Since the text of the Constitution goes against the Hindu Right’s worldview, minister Ravi Shankar Prasad has to scavenge the manuscript to show us pictures to suggest its Hindu-ness.
At a recent media event last week, union minister for law and justice and BJP veteran Ravi Shankar Prasad suggested to an audience that the Indian Constitution was a (mainly Hindu) religious document.
He displayed a copy of the original manuscript of the Constitution and showed the chapters on fundamental rights and directive principles, pointing out the artwork above it: Images of Ram, Sita, Laxman and Krishna. Almost as an aside, Prasad named other pictures too: Kabir, Buddha, Mahavir, Akbar.
Prasad is right: The framers indeed acknowledged India’s past. But apart from some symbolic gestures – the insertion of pictures in the original manuscript of the Constitution being one of them – they refused to be influenced by this past while drawing up the various articles of the Constitution. Also, the framers did not see the constitution-making process as a continuation of India’s ‘parampara’ (as Mr Prasad calls it).
Instead, the framers saw their moment of constitution-making as a break from the past. Jawaharlal Nehru, during the beginning of the constitution-making process, in his famous speech moving the Objectives Resolution said:
‘… I feel also that in this long succession of thousands of years, I see the mighty figures that have come and gone… And now we stand on the verge of this passing age, trying, labouring, to usher in the new…’
This new age that Nehru refers to was the transformation of India into a modern, constitutional republic. For Nehru, the constitution-making process, which would engineer this transformation, was part of a lineage that included the constitutional experiments of America and France, not some ancient Indian past.
Speaking of the past, the Hindu Right has an embarrassing one— in the attendance sheet of India’s freedom and anti-colonial movement, organisations like the RSS are (deservedly) marked absent. Conscious of this fact, and determined to overcome it, the Hindu Right has attempted to appropriate leading historical figures like Ambedkar and Gandhi (who they once vehemently detested), and also historical moments like the framing of India’s Constitution ( which they also detested) and infuse them with a Hindu religious flavour whenever possible.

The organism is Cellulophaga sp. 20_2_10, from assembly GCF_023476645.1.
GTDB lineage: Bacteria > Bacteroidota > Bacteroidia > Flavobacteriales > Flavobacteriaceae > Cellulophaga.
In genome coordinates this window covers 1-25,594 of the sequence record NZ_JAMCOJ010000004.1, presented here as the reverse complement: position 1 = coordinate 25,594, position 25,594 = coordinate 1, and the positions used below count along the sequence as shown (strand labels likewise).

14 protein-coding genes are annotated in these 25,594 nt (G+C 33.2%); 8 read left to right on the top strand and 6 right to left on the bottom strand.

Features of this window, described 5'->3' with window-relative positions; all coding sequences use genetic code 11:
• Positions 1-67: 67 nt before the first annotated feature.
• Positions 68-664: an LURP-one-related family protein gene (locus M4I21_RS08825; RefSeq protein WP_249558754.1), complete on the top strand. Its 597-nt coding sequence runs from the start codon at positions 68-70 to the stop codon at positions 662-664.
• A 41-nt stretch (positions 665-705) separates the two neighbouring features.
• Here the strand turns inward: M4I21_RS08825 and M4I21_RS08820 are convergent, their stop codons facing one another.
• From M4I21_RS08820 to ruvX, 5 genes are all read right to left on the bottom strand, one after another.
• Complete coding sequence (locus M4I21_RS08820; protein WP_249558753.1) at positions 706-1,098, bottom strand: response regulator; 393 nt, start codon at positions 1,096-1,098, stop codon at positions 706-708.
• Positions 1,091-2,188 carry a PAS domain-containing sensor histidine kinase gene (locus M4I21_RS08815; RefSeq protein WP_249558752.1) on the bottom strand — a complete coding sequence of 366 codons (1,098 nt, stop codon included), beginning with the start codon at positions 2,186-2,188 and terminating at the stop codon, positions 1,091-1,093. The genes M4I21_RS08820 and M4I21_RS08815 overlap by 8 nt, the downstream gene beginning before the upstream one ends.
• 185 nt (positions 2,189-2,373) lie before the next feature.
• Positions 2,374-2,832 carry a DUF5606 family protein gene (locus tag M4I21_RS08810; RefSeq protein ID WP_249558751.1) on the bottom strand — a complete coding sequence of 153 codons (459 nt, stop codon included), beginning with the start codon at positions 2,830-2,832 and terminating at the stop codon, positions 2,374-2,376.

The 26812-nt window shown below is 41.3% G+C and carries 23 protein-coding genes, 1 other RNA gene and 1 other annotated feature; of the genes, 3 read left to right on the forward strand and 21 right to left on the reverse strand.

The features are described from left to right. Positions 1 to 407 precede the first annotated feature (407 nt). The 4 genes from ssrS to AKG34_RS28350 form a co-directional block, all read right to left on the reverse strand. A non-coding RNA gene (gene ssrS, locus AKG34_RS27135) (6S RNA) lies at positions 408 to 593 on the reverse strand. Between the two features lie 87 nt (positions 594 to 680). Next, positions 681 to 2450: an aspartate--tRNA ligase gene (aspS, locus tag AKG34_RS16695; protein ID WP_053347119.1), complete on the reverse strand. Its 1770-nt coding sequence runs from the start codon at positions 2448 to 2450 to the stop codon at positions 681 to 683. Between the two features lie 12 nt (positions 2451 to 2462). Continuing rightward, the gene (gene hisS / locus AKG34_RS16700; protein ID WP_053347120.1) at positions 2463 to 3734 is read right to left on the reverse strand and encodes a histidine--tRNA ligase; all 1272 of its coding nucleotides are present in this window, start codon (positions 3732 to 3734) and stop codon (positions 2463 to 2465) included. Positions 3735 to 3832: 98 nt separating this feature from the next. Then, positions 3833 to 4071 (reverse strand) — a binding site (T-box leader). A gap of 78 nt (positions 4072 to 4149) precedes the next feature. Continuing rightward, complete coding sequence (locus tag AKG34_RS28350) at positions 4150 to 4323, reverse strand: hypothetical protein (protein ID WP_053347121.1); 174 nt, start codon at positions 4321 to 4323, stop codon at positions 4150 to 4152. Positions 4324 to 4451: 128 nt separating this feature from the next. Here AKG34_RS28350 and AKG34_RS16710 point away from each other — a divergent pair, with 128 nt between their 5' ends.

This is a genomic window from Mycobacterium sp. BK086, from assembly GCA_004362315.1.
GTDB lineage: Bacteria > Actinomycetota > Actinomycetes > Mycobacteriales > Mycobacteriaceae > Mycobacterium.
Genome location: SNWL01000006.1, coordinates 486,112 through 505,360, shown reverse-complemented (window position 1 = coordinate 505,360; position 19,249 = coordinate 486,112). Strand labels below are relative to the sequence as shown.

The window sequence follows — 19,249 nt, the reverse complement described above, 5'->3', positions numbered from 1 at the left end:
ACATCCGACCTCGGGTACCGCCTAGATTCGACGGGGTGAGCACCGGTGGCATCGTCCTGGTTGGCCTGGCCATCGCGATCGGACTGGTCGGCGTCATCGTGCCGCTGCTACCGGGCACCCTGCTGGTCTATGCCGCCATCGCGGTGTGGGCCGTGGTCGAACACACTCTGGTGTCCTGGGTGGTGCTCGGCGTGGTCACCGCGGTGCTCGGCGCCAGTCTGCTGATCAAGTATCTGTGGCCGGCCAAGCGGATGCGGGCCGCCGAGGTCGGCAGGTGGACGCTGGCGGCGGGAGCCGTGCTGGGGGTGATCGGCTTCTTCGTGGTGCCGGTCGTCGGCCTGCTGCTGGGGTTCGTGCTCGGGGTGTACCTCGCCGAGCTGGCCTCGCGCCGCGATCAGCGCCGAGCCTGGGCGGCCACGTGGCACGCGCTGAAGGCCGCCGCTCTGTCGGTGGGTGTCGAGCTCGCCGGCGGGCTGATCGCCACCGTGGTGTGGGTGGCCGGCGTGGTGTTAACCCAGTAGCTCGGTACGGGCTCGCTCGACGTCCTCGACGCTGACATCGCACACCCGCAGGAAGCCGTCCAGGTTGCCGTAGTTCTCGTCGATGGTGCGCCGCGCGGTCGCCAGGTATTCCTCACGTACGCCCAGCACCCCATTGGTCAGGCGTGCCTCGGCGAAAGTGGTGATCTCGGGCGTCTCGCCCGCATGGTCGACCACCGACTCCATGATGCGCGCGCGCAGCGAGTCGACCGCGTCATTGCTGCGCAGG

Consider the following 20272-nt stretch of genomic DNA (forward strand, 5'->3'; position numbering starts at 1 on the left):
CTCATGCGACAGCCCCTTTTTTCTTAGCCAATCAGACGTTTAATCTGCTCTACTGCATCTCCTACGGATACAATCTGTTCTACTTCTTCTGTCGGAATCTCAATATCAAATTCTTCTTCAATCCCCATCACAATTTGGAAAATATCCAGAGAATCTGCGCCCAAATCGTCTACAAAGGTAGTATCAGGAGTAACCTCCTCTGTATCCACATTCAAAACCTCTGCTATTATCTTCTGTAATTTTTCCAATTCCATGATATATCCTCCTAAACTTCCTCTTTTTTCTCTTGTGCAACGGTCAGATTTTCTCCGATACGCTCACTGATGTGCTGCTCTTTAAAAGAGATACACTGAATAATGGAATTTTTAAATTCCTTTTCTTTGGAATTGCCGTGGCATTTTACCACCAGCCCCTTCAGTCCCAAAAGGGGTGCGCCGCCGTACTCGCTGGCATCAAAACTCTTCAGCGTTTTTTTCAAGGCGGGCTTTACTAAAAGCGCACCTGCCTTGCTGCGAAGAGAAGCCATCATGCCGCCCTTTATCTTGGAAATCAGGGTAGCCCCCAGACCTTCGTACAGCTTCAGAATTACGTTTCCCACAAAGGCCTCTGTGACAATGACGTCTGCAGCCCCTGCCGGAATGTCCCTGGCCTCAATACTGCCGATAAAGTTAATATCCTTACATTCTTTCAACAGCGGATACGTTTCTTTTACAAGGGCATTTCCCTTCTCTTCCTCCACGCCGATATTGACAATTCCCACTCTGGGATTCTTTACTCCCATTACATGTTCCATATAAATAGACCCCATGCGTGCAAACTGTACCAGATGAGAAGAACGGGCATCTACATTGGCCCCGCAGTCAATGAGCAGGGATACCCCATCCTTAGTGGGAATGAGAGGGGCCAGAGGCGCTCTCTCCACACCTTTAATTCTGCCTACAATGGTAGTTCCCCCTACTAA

Since the text of the Constitution goes against the Hindu Right’s worldview, it shouldn’t be a surprise that Prasad has to scavenge it and offer us pictures used in its original manuscript as evidence to suggest its Hindu-ness.
The soul of the Constitution resides not in the images of its original manuscript but in its text; the articles of the Constitution are unequivocally based on modern, liberal ideas of democracy, secularism and rule of law, and not some religious/ancient political doctrine. No amount of childish brandishing of the copy of the original manuscript and pointing out images by Prasad is going to change this.
At risk of invoking a cliché – one does not judge a book by its cover or the pictures unless, of course, the book in question is a book of pictures. Tragically, for the union law minister of our republic, the Constitution primarily seems to be just that – a book of pictures. And, he seems to have no qualms about peddling and getting hot and excited about this notion in public with aplomb.
Vineeth Krishna E is lead associate editor for Constitutional and Civic Citizenship Project at the Centre for Law and Policy Research, Bengaluru. He primarily works on the CADIndia website — cadindia.clpr.org.in — a portal that facilitates public engagement with India’s rich constitutional and political history.
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